With the evidence so far supporting the conclusion that any benefits of PPIA apply only to parents, that does not necessarily rule it out as an option. Family-centered care aims to provide comfort and care to patients and their families. If a parent can be safely brought along with their child and their anxiety eased, there is an overall positive outcome to the interaction. However, if the same reduction in parental anxiety can be achieved through methods deemed safer and less interruptive to the anesthesia team, these options should be explored. For example, much of the anxiety surrounding anesthesia relates to a lack of understanding of the process and a loss of control. Education and preparation prior to induction can substantially improve anxiety for parents and children. A provider taking the time to explain their process and everything the parent or child can expect to happen during induction can be far more effective than allowing a parent to simply watch the process, and having these conversations prior to the induction process (rather than during it) allows the anesthesia team to concentrate wholly on their patient.

Given the dearth of definitive study results and the varied professional opinions on the subject, there have not been any universal rules implemented governing PPIA. Thus, it is up to each site to allow PPIA, virtual PPIA, neither, or both. These decisions should consider all factors, including patient/ parent/staff preferences, availability of nonsterile induction locations, and the safety of everyone present, as well as alternate methods of reducing or otherwise addressing the anxiety of parents and patients.

Several alternatives have been identified as effective substitutions for PPIA. Many sites now utilize some form of scented anesthesia mask, which has been shown to decrease patient anxiety and ease acceptance of the mask. Some sites employ child life specialists, specially trained personnel whose job is to offer support and guidance to patients and families as they navigate the stressful experiences in the hospital. These specialists can assist with anesthesia induction procedures by helping prepare and support the families. They can even accompany the child into Zone IV in place of a parent and provide distraction measures; having undergone appropriate MRI safety training, their presence is less of a risk than that of a parent. Proper parent education and preparation is also an effective alternative to PPIA, easing anxieties and allaying fears prior to induction.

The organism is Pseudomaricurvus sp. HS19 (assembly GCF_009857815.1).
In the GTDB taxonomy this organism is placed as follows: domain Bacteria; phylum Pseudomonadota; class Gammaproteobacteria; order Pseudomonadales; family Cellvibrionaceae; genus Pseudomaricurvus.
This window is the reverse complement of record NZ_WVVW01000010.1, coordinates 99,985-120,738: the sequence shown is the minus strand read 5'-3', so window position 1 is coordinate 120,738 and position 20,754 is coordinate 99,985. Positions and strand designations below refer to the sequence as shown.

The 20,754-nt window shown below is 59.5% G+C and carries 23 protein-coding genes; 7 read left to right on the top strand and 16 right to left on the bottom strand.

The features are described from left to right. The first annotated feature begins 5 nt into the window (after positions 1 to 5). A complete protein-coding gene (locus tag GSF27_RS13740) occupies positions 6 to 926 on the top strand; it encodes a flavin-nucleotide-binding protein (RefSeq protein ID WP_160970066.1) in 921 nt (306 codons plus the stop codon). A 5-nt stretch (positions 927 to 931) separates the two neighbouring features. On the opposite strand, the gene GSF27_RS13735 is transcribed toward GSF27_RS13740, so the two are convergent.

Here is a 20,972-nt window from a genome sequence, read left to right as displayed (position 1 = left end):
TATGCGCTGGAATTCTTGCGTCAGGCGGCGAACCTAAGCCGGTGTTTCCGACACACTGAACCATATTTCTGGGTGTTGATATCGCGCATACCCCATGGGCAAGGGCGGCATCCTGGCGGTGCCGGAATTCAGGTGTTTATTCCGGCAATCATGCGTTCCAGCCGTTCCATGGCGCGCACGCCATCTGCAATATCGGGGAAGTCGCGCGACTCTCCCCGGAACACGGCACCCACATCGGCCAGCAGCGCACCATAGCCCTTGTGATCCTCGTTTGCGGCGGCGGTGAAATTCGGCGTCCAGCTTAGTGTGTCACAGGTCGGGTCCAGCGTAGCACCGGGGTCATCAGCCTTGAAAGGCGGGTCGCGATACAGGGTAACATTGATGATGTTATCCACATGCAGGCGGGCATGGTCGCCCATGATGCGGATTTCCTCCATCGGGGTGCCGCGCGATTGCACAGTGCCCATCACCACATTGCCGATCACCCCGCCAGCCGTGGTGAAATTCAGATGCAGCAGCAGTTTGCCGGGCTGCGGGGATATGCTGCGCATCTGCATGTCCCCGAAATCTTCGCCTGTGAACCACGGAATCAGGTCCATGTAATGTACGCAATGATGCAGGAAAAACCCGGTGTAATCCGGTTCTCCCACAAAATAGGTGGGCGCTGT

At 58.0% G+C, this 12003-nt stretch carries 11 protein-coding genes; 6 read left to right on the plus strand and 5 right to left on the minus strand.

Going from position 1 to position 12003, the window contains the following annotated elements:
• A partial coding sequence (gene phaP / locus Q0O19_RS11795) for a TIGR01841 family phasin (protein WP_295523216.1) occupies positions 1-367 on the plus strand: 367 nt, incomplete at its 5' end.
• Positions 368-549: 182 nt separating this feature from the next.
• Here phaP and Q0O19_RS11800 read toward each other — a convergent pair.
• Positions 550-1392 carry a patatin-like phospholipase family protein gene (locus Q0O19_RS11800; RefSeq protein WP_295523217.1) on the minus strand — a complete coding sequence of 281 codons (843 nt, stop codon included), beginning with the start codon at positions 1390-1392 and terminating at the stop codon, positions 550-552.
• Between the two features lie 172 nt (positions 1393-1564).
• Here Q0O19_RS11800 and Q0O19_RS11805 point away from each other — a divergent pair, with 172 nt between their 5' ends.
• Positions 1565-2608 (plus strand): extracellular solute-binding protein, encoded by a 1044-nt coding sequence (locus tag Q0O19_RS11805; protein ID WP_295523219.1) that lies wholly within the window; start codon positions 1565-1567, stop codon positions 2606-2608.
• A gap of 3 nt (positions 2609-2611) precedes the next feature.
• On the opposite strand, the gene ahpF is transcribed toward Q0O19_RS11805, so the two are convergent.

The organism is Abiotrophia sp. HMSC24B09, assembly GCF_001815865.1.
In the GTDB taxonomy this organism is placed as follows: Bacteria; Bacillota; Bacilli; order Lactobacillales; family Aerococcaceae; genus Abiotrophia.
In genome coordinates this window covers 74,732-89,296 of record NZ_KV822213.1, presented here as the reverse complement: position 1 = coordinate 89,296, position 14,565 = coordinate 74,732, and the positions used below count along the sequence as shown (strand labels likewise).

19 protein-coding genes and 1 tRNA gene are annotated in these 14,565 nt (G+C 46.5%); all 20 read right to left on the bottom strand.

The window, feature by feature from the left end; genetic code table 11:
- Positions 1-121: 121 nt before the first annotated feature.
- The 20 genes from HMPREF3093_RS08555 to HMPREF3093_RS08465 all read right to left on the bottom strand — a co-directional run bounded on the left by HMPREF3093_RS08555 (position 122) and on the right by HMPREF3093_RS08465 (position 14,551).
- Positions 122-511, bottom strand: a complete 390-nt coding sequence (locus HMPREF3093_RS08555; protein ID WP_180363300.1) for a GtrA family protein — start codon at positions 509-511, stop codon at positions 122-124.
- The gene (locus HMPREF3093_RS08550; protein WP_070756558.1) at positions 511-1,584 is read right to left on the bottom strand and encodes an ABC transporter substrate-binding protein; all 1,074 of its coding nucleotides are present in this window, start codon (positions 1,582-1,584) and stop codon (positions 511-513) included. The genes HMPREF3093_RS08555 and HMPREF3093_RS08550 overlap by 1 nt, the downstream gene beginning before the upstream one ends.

MRI Safety
Within pediatrics, most anesthesia services are used for surgeries or other surgical-adjacent procedures (bone marrow biopsies, chemotherapeutic lumbar punctures, etc). However, there is a moderate segment of the patient population who also require anesthesia for MRI examinations, whether due to age, medical anxiety, clinical claustrophobia, or simply because some MRI exams require the patient be perfectly still for several hours at a time. While the MRI suite is not sterile like an operating room, all the same risk factors apply, as well as several other significant safety considerations to include in the decision to allow PPIA or not.